To: The Health Communication Network within The Communication Network

Comment on "The New A-3B-4C-T of HIV Prevention and The Failure of the ABC Approach - David Patient and Neil Orr- South Africa"

from Anonymous

OK, so maybe the ABC is misguided, but after reading this whole article, I still don't know what the new system stands for. I also don't see how it's going to be easily remembered, or how the formula will work on posters, and other materials for the average person. 4C? Four condoms? What is the 3B? How much does a person have to understand about HIV transmission to remember what the T stands for? This may make sense to the experts, but I think it needs some slogan or acronym or something so it makes sense to the rest of us.

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HIV Prevention & the ABC Approach

To: The Health Communication Social Network within The Communication Initiative

Elsie Alexander (University of Botswana) comments on HIV/AIDS - One step forward, two steps back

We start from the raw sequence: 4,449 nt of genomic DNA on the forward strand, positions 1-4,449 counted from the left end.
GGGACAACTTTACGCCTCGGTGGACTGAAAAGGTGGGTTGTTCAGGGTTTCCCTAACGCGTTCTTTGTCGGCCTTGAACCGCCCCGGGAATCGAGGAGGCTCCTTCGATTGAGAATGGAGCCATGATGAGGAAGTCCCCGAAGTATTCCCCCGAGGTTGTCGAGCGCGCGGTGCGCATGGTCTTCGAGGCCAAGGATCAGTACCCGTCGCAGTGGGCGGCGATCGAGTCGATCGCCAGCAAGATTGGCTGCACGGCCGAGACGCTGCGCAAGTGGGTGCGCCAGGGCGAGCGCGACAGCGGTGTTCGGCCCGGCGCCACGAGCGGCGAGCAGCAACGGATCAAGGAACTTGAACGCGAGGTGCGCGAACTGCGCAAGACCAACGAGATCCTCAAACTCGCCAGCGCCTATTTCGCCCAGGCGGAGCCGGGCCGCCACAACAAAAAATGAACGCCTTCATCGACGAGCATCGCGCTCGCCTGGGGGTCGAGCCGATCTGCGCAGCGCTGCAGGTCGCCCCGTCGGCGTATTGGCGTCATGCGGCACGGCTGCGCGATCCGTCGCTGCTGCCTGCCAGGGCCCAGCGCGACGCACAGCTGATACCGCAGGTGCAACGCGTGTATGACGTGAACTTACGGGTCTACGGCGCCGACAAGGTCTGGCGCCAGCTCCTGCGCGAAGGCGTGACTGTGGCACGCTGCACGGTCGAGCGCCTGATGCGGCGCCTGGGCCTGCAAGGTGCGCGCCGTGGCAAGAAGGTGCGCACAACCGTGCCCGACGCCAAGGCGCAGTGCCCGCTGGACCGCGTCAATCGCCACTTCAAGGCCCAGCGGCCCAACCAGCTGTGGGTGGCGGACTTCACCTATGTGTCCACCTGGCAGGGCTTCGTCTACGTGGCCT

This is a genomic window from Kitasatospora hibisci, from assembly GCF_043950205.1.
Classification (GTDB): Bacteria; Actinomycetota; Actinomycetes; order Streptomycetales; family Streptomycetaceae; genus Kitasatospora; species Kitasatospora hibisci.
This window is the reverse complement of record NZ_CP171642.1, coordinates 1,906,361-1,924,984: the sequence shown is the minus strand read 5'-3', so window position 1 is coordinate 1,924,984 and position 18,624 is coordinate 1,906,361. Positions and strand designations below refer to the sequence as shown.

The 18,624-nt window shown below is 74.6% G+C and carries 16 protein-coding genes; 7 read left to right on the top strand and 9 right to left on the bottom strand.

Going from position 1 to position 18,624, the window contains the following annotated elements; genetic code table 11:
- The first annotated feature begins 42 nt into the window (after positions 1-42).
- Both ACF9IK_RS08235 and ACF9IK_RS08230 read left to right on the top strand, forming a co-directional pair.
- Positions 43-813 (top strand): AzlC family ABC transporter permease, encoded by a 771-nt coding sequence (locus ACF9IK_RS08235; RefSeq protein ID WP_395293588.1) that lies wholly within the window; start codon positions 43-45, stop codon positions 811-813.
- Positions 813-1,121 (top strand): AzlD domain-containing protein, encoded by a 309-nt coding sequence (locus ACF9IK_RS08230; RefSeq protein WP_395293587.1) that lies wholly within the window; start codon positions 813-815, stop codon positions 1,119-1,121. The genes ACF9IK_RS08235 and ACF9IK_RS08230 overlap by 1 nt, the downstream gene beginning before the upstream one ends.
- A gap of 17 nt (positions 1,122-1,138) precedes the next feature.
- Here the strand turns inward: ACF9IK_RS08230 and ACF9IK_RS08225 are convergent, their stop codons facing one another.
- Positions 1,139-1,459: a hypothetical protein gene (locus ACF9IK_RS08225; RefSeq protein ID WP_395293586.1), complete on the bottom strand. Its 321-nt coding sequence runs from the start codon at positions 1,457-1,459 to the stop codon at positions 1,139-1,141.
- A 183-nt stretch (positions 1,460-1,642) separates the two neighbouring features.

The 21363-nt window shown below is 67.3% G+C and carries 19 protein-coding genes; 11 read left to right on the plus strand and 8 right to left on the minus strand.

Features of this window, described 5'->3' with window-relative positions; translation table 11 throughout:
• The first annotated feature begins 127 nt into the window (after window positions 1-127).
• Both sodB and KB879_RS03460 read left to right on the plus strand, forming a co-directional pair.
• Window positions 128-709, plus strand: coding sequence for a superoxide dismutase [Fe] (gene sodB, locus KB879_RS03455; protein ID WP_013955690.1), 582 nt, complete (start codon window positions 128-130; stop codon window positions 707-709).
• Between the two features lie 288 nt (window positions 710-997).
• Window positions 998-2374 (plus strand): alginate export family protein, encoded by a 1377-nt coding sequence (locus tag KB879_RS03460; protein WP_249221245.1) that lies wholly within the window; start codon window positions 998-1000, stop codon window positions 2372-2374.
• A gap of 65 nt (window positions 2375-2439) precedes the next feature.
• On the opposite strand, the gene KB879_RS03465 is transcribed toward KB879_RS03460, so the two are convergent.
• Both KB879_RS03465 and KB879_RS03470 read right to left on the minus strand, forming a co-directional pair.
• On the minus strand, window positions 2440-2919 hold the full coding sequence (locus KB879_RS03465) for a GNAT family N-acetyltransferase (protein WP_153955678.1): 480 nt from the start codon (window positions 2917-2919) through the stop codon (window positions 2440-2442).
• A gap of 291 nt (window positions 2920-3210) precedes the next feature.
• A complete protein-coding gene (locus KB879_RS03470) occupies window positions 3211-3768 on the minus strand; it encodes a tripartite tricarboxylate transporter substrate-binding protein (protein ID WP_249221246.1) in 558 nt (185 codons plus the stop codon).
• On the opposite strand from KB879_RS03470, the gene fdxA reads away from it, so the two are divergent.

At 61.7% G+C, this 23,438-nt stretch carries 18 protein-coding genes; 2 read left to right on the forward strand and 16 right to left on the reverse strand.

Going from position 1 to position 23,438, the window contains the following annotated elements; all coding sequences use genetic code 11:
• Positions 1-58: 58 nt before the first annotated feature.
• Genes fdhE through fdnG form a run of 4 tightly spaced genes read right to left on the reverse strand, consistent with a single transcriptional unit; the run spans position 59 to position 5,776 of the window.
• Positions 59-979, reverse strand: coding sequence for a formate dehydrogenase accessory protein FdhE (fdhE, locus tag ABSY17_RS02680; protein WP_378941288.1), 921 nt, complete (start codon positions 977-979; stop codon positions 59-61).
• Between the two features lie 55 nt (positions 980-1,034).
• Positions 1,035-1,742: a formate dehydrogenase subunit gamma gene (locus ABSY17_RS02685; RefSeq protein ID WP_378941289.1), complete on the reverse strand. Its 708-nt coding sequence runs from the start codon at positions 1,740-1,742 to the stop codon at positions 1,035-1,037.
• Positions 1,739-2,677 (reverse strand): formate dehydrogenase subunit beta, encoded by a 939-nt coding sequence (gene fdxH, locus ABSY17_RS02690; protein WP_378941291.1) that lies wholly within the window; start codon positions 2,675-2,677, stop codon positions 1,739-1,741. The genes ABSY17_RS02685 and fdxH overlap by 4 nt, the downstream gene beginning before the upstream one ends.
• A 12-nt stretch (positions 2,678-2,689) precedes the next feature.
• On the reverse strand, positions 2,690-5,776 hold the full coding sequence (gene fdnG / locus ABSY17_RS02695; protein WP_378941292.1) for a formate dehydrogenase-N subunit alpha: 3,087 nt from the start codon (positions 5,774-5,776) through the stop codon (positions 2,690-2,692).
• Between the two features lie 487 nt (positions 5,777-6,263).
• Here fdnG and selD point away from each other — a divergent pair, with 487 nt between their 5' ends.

The ABC approach will not work effectively on it's own as prevention strategy. There multiple social, cultural, economic factors that informs women and men's, boys and girls decisions to prevent HIV infection. There are entrenched attitudinal, mindsets, practices, belief systems etc that fuels HIV infection and research in most African countries has shown that a proactive, progressive and localized, bottom up approach education and prevention strategy may contribute to changing mindsets, entrenched attitudes and traditional & customary beliefs and practices.

The ABC approach using bill boards, posters etc appeals to reading communities. In Botswana research has also shown that we are not a reading nation thus we need visual popular theather, music, etc driven by communities, civil society and not the government.

We need to share best practices that have worked in different nations that is based on a multiple, multiple sectoral approaches driven by local communities. In Botswana the Rate of HIV infection has gone down in certain youth age groups 15 - 34, for example. We need to identify why and what education and prevention strategy works for young people. For instance, there are more young people using condoms then before. On the other hand the infection rate has gone up for the older age groups, maybe due to intergenerational sexual relations, multiple and concurrent partnerships etc.

A science based approach needs to be supported by a robust and innovative social - cultural community based approach. A science based approach alone may not be adequate as a strategy of prevention in Africa. This is a debate that should be encouraged at country and local community levels.

Elsie Alexander